Today, on my run, I listened to a great podcast episode by Stuff You Should Know. They were discussing crazy fan theories, and it was super entertaining. Did Will Smith die and Bel Air is the afterlife? Are Garfield strips the hallucinations of a dying cat? Are Spock and Sherlock Holmes distantly related? Not only are these theories hilarious, but they’re also testaments to the deep connection that can develop between audiences and art.
It also links to something I’ve been thinking about for a while: the pros and cons of the classic episode-per-week format vs. the current Netflix-style binge-watching culture. When it comes to the viewing experience, I would personally argue for the former.
Okay. I’ll grant that it’s certainly a step in the right direction that TV shows have started reducing their lengths down to 13 episodes a season. American shows like Prison Break, Lost and 24 were often too long-winded to stomach, with so much filler you wanted to scream at the TV. And sure, I’ll also concede that Netflix is a great platform for some fantastic art. In an age where film is dying a slow, ugly, public death, streaming sites are creating innovative and original TV content. Though I know nothing about the world of TV, it seems to an outsider that the Netflix format gives creators substantially greater scope and freedom to break new ground. These aren’t my issues. The problem, for me, is grounded in binge-culture.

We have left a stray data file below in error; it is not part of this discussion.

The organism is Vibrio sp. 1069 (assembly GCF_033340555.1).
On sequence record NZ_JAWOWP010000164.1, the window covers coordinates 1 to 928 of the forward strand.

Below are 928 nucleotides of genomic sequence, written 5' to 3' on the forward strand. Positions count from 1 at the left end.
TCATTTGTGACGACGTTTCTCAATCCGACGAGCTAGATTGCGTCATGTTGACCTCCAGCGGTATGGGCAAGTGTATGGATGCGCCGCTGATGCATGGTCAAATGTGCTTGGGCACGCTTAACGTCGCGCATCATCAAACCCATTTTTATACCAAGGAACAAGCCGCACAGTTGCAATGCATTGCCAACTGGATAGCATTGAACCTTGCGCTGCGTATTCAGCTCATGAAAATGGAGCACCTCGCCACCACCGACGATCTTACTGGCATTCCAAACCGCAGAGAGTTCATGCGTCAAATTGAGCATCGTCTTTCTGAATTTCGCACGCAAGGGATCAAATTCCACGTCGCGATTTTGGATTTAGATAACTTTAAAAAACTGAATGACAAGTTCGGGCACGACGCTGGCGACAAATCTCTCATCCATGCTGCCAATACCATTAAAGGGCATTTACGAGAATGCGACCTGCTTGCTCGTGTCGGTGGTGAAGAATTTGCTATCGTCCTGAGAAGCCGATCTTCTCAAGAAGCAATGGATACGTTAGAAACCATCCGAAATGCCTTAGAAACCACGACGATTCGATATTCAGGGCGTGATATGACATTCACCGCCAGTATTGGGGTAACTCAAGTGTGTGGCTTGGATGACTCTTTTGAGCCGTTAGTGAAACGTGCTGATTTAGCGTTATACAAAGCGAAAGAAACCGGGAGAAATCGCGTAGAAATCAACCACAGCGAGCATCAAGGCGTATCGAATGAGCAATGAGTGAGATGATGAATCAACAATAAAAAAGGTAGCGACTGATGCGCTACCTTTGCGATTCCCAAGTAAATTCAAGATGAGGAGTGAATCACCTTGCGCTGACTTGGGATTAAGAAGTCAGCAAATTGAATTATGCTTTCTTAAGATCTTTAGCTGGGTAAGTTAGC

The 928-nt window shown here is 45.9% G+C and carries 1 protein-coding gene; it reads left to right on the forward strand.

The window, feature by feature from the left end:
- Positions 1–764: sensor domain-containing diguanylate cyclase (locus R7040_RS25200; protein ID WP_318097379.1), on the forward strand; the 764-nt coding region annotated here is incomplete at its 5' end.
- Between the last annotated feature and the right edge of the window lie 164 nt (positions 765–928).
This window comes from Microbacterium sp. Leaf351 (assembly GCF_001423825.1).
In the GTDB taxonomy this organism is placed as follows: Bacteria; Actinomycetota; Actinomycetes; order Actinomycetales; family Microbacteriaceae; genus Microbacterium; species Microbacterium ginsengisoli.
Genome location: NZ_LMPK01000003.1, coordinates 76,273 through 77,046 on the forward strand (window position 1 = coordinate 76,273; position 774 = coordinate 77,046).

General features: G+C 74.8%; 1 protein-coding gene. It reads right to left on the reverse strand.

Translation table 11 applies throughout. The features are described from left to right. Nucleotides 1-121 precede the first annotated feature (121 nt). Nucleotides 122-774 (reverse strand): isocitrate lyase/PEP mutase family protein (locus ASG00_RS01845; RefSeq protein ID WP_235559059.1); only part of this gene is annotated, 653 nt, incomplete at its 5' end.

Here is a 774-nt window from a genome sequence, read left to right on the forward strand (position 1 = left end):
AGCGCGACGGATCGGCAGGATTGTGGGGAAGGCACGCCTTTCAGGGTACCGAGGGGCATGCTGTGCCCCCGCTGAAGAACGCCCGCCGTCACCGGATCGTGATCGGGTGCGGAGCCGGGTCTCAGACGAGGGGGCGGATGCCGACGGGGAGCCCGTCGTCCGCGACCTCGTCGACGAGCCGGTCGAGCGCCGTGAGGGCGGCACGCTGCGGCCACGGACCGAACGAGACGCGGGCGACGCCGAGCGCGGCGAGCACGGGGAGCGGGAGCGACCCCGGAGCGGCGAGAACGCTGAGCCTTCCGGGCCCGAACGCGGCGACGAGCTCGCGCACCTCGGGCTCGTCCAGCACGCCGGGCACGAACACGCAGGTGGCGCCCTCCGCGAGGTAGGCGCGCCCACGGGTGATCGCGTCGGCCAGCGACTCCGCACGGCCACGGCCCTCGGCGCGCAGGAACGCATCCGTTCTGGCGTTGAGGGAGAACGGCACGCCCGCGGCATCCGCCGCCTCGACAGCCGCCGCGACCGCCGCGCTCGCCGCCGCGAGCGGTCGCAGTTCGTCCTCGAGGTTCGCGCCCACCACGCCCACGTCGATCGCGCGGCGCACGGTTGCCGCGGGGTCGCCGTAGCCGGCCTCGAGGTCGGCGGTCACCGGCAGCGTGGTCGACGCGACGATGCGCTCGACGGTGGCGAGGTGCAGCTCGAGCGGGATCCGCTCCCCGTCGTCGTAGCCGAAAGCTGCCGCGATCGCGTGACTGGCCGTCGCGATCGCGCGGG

Let me link this back to fan theorising. When I was a teenager, I was a huge fan of the show Fringe. From J. J. Abrams and co., the makers of Lost, Fringe was a sci-fi case-per-week where FBI agents investigated paranormal events. It’s been compared to The X Files, though I’ll confess to not having seen that particular show. But, between the ages of about 14 and 18, I became obsessed with Fringe. It was a fantastic show to get obsessed with too. With its three believable, well-acted main characters, heavy mythological and mysterious elements, and often gruesome scientific madness to boot, the show quickly developed a cult following (I’d probably count myself in their numbers), which saved them from being axed multiple times.